HANNOVER MESSE: E+H turns its entrepreneurial energy to – energy
‘A climate of innovation’ helps drive growth and a sense of connection to customers.
Michael Ziesemer’s boundless energy for process manufacturing is evident in his enthusiasm for the growth his company has achieved in the last few years. But since energy itself is not boundless, the Endress+Hauser COO and executive board member sees his company and other automation providers having many ways to help companies address their energy management issues through automation.
“All process industries are energy intensive – chemical, steel, even food and beverage, where about 8-9% of the operational cost is energy,” Ziesemer said. “It’s a big topic from a cost standpoint, but customers also are asking about the sustainability of their business. Our customers want to improve and reduce their carbon footprint. Automation and instrumentation can do that.”
One of the first keys is to begin treating energy more like a cost center and less like a utility bill. “Energy monitoring creates awareness about your consumption profile,” he said. “When I can take measurements, I can see that consumption was highest Tuesday morning. Why was consumption highest Tuesday morning?”
By improving the technical infrastructure around energy, Ziesemer said manufacturers can first understand and then reduce their energy spend. It also has a residual benefit around maintenance activities. “You can operate your plant closer to its optimal productivity, and its optimal energy efficiency,” Ziesemer said. “That means more precise measurements and more advanced control, and the investments are not big in order to do that.”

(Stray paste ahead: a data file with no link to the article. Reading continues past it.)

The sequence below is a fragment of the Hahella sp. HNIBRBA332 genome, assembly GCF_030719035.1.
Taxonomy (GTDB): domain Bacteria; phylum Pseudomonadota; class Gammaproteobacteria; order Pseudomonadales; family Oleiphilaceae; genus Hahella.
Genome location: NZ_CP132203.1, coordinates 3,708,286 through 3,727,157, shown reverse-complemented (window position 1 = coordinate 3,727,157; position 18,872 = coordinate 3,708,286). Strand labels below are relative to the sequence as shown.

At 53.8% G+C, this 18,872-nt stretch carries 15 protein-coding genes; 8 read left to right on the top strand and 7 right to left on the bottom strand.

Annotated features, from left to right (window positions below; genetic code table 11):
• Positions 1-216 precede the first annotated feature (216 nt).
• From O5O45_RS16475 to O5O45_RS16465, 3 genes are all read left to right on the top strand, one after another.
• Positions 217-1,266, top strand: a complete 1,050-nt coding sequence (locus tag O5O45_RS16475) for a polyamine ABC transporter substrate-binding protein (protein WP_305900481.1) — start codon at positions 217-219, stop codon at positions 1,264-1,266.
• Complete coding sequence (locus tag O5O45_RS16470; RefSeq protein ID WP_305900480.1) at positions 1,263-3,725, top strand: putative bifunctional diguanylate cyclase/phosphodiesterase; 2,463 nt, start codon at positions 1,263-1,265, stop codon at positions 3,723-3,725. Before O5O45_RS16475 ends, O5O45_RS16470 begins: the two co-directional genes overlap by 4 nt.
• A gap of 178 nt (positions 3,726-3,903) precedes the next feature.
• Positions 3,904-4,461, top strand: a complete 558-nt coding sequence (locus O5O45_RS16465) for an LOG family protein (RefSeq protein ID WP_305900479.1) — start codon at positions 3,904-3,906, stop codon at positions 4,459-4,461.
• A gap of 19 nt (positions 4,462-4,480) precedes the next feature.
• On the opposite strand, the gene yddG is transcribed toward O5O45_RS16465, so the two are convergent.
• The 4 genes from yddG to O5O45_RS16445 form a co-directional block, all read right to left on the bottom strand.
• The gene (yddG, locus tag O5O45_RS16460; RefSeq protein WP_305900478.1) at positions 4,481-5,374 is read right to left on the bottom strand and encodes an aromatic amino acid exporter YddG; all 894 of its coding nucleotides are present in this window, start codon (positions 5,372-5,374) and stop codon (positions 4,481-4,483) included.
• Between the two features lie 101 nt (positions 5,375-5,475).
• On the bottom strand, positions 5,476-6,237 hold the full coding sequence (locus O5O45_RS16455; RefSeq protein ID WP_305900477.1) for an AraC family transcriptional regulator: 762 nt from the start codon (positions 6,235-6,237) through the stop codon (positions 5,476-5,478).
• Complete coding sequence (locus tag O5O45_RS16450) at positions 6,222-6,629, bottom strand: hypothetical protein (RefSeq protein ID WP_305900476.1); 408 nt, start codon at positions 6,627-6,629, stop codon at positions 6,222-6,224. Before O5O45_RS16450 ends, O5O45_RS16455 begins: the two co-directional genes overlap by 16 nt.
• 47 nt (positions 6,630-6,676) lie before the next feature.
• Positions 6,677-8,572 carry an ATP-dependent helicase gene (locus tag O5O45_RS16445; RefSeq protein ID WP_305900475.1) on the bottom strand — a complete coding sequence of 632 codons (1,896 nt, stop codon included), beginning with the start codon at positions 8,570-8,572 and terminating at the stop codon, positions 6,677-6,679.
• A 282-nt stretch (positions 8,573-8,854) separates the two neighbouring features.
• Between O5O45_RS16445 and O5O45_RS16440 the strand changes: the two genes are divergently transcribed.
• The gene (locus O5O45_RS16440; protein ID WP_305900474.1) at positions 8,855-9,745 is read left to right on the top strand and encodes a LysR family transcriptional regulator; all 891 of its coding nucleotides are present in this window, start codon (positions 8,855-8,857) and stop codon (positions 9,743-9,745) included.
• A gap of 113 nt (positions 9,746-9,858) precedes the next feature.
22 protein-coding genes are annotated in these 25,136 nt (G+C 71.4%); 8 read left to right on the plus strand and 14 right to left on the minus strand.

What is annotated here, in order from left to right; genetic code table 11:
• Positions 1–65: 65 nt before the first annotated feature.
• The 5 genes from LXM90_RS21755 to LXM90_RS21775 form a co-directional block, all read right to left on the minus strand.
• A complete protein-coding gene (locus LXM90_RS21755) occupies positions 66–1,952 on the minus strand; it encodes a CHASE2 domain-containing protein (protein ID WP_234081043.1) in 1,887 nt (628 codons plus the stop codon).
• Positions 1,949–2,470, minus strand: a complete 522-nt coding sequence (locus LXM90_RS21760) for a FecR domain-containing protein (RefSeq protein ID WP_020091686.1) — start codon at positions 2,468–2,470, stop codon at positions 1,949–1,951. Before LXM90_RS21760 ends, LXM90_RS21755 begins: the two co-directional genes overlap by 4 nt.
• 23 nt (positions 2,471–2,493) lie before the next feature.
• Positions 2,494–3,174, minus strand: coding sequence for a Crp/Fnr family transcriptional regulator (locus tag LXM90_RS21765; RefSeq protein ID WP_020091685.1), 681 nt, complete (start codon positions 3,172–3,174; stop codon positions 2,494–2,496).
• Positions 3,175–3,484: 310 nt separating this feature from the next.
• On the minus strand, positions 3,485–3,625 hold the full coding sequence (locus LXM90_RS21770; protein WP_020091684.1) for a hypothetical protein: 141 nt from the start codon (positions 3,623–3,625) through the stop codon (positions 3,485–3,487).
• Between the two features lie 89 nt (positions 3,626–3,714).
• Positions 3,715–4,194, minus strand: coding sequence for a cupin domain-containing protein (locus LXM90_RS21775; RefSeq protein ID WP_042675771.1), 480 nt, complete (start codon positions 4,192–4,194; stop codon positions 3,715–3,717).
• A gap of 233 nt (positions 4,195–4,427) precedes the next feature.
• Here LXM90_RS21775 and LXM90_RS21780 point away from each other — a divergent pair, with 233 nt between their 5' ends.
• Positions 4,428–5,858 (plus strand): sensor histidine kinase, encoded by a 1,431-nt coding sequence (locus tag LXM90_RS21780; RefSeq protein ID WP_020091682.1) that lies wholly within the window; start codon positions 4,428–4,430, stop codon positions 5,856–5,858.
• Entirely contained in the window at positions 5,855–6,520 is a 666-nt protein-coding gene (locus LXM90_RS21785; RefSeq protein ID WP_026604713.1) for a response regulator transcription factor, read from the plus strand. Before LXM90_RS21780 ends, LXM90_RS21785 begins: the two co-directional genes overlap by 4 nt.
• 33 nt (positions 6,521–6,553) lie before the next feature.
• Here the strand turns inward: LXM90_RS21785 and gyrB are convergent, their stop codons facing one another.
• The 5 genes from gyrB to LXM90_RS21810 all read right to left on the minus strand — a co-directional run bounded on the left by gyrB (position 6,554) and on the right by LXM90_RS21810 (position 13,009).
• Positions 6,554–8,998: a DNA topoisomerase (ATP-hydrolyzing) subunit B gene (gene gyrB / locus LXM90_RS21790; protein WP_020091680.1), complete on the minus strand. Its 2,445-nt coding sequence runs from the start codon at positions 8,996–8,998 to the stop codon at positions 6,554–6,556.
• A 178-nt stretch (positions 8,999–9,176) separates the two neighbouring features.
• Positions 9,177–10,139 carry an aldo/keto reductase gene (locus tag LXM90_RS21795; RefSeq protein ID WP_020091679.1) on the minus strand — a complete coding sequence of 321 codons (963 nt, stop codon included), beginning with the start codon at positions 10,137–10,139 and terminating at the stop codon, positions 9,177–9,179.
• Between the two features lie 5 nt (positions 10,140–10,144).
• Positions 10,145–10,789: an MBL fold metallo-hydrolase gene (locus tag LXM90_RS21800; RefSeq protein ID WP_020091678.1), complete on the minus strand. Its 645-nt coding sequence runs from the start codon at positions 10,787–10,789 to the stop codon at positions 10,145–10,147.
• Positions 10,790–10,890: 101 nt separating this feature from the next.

A privately-held company, Endress+Hauser understands the concept of return on investment, and moreover is patient with measuring that ROI when it comes to its own products. The infused entrepreneurial sense infused in the organization has resulted in more than 200 patents being issued in 2010.
“A lot of that has to do with our culture. You cannot implement that kind of culture in months or years. It is in decades,” Ziesemer said. “We want to be innovative. Our people know that. We do not count on a fast return. We have to count today's business today, and we need to have sufficient profits to operate the business, but we know new technologies need their time to develop.”
An example is the increased Endress+Hauser portfolio in wireless technology. “Wireless is a very strong trend with our customers,” said Ziesemer. “Have we made money at it? No. How long until we do? A few more years, maybe. But we feel it is very, very important.”
Ziesemer credits the continuing support of the Enders family for what he calls “a climate of innovation.” This organization is eager to recognize innovation. We meet once a year with our inventors. Our top management is there, even our supervisory board members, and we give out awards to the most successful new innovations.
“For most people, you want to reward them in financial ways, but the recognition of innovation creates real miracles,” he added.
The growth of the oil and gas business continues to be a crucial manufacturing issue worldwide in the coming years, Ziesemer noted. “Look at what has happened in the U.S. The U.S. turned from being a net importer of. Amazing. There have been a lot of investments in energy in China.